A great way to look at life’s challenges is as if they’re tests. Literally. Do you want to pass it? It’s okay either way, because if you don’t pass it, then you’ll just take it again later. It’s not personal, and it’s not good or bad. It’s just how life works, that’s all. It’s the law.
So what does it mean to “pass” the test? It just means that you handled it well. It’s not really about the outcome, either. It’s all about how you handled it. The funny thing is, though, that the better you handle it, the better the outcome tends to be. We still have to release wanting a certain outcome, though; that just sets us up for failure. And we really don’t know what’s best for us, anyway. The extreme version of this is the control freak.
One of the most powerful examples I can think of comes from a woman I met at The Monroe Institute (aka “Consciousness Camp”) back in 2006. I’m pretty sure I’ve written about this in a previous post, but it’s worth repeating because it’s so powerful. Basically, her elderly mother was beaten up pretty badly and robbed. She could not figure out how anyone could actually beat up a “defenseless old lady.” It sounded like the guy got her pretty good, too. She and her sisters were absolutely filled with rage, as most normal people would be. This woman viewed life’s challenges as tests, though, and she definitely did not want to have to take this one again! This way of looking at it gave her the extra strength and motivation needed to try her best to forgive this person. Her sisters wished him pure hell, a fate worse than death. They could not get past their anger, and this is totally understandable. The woman who told the story, though, had been looking at things differently. She wanted to pass the test. This enabled her to find a way to forgive. And she felt all that anger and rage move on. While her sisters were still stuck in it, she was eventually able to move past it. So her life was more peaceful as a result.
Take a quick look and see if some of the same challenges come up over and over again in your own life. If so, this usually means you have to handle it differently. There’s a lesson you still need to learn in order to pass the test. At the very least, try something else out and see what happens. Be a scientist about it. What do you have to lose? And if you don’t know what to do differently, use your intuition. Or do some inner work, like forgive. My next blog, A Deep Mind, will go into much more detail about this inner work. That’s a good ways off, though. I have to finish my current job (around the end of the year) before I can really go off the deep end… I’ve written about doing inner work before outer work here, though.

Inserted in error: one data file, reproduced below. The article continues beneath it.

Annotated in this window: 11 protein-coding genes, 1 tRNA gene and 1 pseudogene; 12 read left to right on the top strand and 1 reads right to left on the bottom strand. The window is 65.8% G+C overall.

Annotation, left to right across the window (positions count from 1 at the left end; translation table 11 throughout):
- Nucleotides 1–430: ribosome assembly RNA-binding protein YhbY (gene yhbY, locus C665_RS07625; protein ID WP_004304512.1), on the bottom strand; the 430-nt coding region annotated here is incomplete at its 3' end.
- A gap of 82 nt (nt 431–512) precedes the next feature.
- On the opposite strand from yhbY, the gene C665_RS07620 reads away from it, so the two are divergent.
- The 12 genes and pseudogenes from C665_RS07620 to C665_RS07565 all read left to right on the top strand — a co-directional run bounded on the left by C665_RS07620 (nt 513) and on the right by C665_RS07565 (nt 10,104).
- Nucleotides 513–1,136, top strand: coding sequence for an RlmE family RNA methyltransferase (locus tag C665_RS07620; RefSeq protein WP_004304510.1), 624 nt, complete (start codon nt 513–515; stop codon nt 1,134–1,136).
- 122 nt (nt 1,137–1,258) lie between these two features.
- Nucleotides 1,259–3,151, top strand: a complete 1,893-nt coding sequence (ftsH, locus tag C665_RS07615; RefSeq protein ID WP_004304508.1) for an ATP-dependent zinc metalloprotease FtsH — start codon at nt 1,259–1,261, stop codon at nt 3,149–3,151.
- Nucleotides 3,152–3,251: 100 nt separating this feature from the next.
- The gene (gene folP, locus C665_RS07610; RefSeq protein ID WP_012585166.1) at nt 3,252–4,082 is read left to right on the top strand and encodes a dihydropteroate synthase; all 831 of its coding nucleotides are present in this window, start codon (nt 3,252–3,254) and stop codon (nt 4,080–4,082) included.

So give it a try and let me know if any of those recurring challenges seem to move on; I’d love to hear about it. And the trick in the heat of the moment, as soon as you notice that something “bad” has happened, is to immediately tell yourself, “This is a test” or “Pass the test” or even just, “Test.” Whatever works for you. If you get in the habit of doing this, of telling yourself just a few words right away, then it keeps the mind from going back to its old ways and freaking out. You snap out of it and handle the situation much better. You pass the test.
There’s probably another one lined up, though, because that’s how life on earth works. We’ll talk much more about the “why” over at A Deep Mind in the future. For now, though, we’ll just train ourselves on exactly what to do when the tests come, and then we practice that and hone our skills. And life eventually becomes more peaceful. You’ll have to take all of these tests at some point anyway, so I say there’s no time like the present. Bring it on. And as you get better and better at passing tests, they’re not as big a deal. So now that you’ve done some good studying, I say good luck with the next test. And do let me know if any of the recurring old ones, the “broken records,” fade away with this new attitude. Happy practicing!